World English Bible translation
4:30He said, "How will we liken the Kingdom of God? Or by what parable will we compare it? 4:31 It is like a grain of mustard seed, which, when it is sown in the earth, though it is less than all the seeds that are on the earth, 4:32 yet when it is sown, grows up, and becomes greater than all the herbs, and puts out great branches, so that the birds of the sky can lodge under its shadow."
4:33With many such parables he spoke the word to them, as they were able to hear it. 4:34 Without a parable he didn't speak to them; but privately to his own disciples he explained all things.
Today's parable concludes chapter 4 and is the last of the parables in this section. This parable is close in nature to the parable that we covered in yesterday's lesson. It concerns the nature and the growth of the Kingdom of God. In Today's Scripture, the Kingdom of God is compared to a mustard seed.
The mustard seed is one of the smallest seeds one can imagine. It is no more than a speck on a man's hand. While most modern varieties of mustard are not allowed to grow very large, the mustard plants of the area of Palestine has been known to reach 15 feet in height. Birds have indeed been known to nest in its branches. As such, there is no reason to believe that Jesus is speaking of anything more than a natural mustard plant and mustard seed in this parable. Some translations read that the mustard becomes the greatest of all the trees, but that is probably not the best translation of the Greek.
The emphasis of the parable then is on the natural growth of the mustard from the smallest seed to that of the largest herb. Jesus is telling His disciples that the Kingdom of God shares this quality with the mustard seed. It begins in an inconspicuous way but it will soon grow to be large. This growth is a natural thing that God has planned from the beginning of time. The Kingdom of God will not be something that is brought into the world and imposed upon creation as though it were not an original part of the plan of nature.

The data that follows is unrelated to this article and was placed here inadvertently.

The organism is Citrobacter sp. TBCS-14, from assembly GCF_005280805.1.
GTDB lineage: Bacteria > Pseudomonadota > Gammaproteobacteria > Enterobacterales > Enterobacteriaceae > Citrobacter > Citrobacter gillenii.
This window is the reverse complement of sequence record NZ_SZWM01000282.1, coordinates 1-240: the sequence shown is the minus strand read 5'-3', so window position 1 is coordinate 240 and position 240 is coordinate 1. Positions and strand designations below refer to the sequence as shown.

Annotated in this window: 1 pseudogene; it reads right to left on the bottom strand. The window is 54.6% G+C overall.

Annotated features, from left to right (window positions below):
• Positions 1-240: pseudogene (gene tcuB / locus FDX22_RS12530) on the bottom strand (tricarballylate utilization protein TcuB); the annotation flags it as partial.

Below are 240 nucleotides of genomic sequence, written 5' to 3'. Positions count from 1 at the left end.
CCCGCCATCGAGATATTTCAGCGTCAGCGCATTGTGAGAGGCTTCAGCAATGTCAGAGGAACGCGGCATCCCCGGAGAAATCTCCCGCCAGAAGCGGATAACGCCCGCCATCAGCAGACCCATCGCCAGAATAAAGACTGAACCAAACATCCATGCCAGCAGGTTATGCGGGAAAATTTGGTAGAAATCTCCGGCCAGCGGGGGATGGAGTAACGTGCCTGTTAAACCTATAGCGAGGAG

Once again we can examine the proper interpretation of parables through this particular parable. Many interpreters will allegorize the branches and the birds of verse 32 and come up with all kinds of different theories as to what these images are meant to represent. For instance, the most prevalent interpretation for the birds is that the birds represent the people of the church age that nest in the "branches" of the Kingdom of God. But, if the central theme of the parable is the natural growth of the mustard from the smallest of seeds to the largest of herbs, then the image of the birds is simply to emphasize the size of the final mustard plant. The birds probably do not mean anything more in this story other than birds. They are not meant to represent anything else. The proper way to interpret a parable is to understand the central theme and then to interpret everything else in the parable in light of that central theme. Jesus used each parable, for the most part and with only rare exceptions, to illustrate one thing very well. That is why parables are such a memorable teaching device.
Concerning the conclusion that Mark makes to these parables in verses 33 and 34 we have already spoken about in other lessons. Mark reiterates that to the multitude, Jesus spoke mainly in parables. Jesus did not give His truth out to those that were unprepared and unwilling to believe. But, to His own disciples, He explained all things.
Does the Spirit of God explain the things of God to you just as Jesus explained the parables to the disciples? Are you ready to moved to a deeper understanding though His instruction?
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